Brought to you by the south London based Sunday Echappée club/collective, the Epic Echappée is a road ride that has been put together with a big nod to the early season road classics, and monuments, and delivered in the spirit of traditional club reliability rides – not a sportive and not a race but an early season challenge for riders, but with the added twist of mixed terrain parcours… as they say “this ride operates a shit load of gravel policy”.
The Sunday Echappée guys have spent years refining their club ride routes and taking a few left field choices down gravel tracks, bridleways and BOATS, pouring over maps and Google Street View, eventually linking up sections until they settled on a nice 110 mile (176km) route out of Dulwich to the Surrey Hills, turning left into Kent and the North Downs before snaking back into south London.
Keen to share they set up the Epic Echappée inviting others to ‘enter’ as a team to have a go at the route. The word enter in inverted commas because there was no charge and for all intents and purposes the Epic Echappée can’t really be called an event – I guess there’s a fine line between organising an event (including using a third party event entry website, a handsome looking website and a bit of social media promotion) and just inviting others to join you in a fun day out, but the distinction, in my view at least, and focusing on the word ‘invite’, is that if you turn up then you turn up at your own risk. Contract lawyers don’t write in will you, I’ve no doubt there’s some contractual precedent somewhere that is contrary to my thoughts on this but to go on about liability and risk is to miss the point in this kind of thing entirely.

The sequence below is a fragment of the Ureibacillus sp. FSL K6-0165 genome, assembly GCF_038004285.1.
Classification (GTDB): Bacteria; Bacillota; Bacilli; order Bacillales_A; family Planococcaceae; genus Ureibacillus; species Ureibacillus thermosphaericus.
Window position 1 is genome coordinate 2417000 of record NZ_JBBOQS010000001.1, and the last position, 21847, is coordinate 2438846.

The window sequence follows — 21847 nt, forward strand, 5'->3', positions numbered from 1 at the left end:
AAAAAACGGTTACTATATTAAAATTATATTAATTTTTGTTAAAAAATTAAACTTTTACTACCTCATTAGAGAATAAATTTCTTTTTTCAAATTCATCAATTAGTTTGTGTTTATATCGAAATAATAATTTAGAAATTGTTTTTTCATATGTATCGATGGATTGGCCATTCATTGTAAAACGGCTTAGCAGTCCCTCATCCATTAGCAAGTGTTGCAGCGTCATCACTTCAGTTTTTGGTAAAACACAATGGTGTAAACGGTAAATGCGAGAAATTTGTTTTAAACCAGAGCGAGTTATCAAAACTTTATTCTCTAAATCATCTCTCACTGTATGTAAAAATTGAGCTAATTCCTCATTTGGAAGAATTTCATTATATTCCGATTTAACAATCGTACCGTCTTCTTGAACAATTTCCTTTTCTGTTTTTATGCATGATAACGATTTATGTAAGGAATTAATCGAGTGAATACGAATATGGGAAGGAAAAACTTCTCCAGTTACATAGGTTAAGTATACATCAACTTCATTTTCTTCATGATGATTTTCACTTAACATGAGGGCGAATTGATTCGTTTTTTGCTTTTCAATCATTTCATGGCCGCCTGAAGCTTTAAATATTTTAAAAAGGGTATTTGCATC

The tough early season classics style rides, with secteurs and mixed parcours, is nothing new – I quietly point at my friend Jo’s annual Happy 100 ride which is usually set around the vernal equinox and the clocks changing to BST (more daylight hours to ride 100 miles), and coincidentally Jo’s birthday, which has been going for many years. There’s even a video of the ride when Oli from Morvélo brought along a compact camera and put together an edit, that was used on the Morvélo website for a while, back in 2012: Morvélo 100 Miles 100 Shots (I’m in this video).
Challenge is an understatement – in the ride briefing they made no bones about the fact that this ride would be hard, they also reminded riders of their obligation to other road and bridleway users; consideration was a key word. “This ride is unsupported and you are responsible for yourself and your equipment. There will not be signposts or a friendly marshall on every corner, there will not be a broom wagon and it will be hard!” This is what they call ‘managing expectations’ I guess – I was more than happy to accept this, along with 5 of my friends, we signed up as a team of six under the moniker ‘Team DFL’, all but Jo seemed to get the memo about jersey choice, but never mind this was just added larks anyway.
The 5am wake up call was something, for me, to get on with… if I had thought about it I probably wouldn’t have got out of bed but I’m a team player and I managed to get up, get sorted and out the door onto the road by 6am. The rendezvous point was the Volcano Coffee Works in South East London so it was a good hour and a half drive for me from the south coast.